The Municipality of Nilüfer invited me and two other friends of mine to the Misi Village Artist Guest House. The program is open to the emerging and mid-career artists, designers, photographers, curators and researchers above 22 years of age. In addition to research-oriented projects, they also support various activities like site-specific works, performances, experimental projects, screenings and educations programs. Starting from 2021, the applications will be received via an open call, and they will be selected with an evaluation by a national committee of academicians, professional artists, curators and art critics, the members of which will change every year.
What was it like to spend part of your creative journey at this program? And if I am not wrong, you produced a special series during that period. And here, instead of the typically urban profile we are used to seeing in your earlier works, there are characters with folkloric elements specific to Bursa and its surroundings. What was these works’ departure point?
It was a different experience for me. The history of the Misi Village goes as far back as 183 A.D. The region has a historical importance thanks to the Bible Council that took place here. A priest named Alex and eighty-two other Christians settled in the place called Mysia at that time. The region is still very important for the Christians as they believe a copy of the Bible is buried in the village’s monastery area currently marked only by ruins. However, the architectural heritage and the vibrant grape and silk trade of the past have mostly disappeared. Thee Misi village that was commercially and religiously active once upon a time, is now resuscitated in other aspects thanks to its natural landscape, historical houses and initiatives kept active by the Nilüfer Municipality, like the Literature House, Photography Museum and Children’s Library. The main theme shaping my works here, on the other hand, was the daily life of the Misi dwellers. With my ceramic sculptures and drawings on paper where I turned Misi’s disappearing sericulture and wine industry into hybrid human forms, I wanted to invite the contemporary viewer to revisit the village’s history. Also departing from the topic of the Bible I was inspired by the Exlibris technique, an important communication tool of the past. The figures I drew in the Exlibris series represent the individuals that gathered at the Bible Council of that period.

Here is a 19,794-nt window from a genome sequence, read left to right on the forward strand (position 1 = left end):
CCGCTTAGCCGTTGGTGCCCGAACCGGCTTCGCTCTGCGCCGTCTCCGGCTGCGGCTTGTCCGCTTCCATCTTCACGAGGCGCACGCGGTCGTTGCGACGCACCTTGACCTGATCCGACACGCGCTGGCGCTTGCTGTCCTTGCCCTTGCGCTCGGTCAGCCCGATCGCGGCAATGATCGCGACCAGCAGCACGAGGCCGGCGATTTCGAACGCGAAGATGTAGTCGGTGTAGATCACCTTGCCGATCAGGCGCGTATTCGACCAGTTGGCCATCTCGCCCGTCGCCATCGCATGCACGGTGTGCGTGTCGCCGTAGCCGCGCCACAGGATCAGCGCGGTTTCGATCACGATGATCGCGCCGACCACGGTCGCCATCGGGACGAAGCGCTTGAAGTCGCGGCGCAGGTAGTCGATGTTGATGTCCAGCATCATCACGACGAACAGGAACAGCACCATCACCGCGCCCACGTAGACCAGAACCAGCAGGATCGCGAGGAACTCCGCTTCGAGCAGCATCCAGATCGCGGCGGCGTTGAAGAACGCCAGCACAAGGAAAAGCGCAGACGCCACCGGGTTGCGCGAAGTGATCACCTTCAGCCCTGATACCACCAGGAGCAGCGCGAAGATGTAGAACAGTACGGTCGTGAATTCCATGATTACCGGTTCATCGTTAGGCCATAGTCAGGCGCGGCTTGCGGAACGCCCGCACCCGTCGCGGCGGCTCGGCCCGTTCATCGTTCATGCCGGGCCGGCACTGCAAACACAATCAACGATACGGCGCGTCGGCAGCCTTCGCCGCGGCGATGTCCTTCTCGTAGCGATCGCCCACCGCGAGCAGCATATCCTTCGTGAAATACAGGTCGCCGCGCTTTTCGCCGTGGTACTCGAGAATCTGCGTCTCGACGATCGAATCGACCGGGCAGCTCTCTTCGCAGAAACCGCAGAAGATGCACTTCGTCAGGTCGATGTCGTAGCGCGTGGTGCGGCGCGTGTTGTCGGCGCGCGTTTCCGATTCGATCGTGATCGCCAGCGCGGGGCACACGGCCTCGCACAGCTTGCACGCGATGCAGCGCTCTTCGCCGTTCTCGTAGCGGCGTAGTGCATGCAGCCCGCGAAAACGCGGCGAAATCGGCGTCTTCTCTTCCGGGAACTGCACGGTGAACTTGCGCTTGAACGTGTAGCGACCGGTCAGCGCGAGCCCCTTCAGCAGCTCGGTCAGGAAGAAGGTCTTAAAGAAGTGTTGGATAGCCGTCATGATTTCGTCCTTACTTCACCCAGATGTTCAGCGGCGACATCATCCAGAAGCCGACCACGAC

Where would you like to go and which culture would you like to examine if you had a chance to produce a similar body of work abroad?
I have attended a great variety of artist residency programs. At times, I used them to continue producing my already existing works in progress, and at other times I worked on brand new projects specific to the place that I visited. Nowadays, such programs in various formats exist in many regions of the world and they offer the artists some heaven-sent opportunities to get to know new cultures and people, and to have some eye-opening experiences. As my mind has been busy with Asia for quite some time now, I wish I could examine the Chinese or the Japanese culture, and work on the ceramic and porcelain techniques specific widely used in these regions.
And your projects for the near future?
There is always some exhibition that I become part of. But these days, the main subject that keeps my time, my mind and consequently my studio’s daily routine busy is the preparation of my third solo exhibition.
Click for the artist page.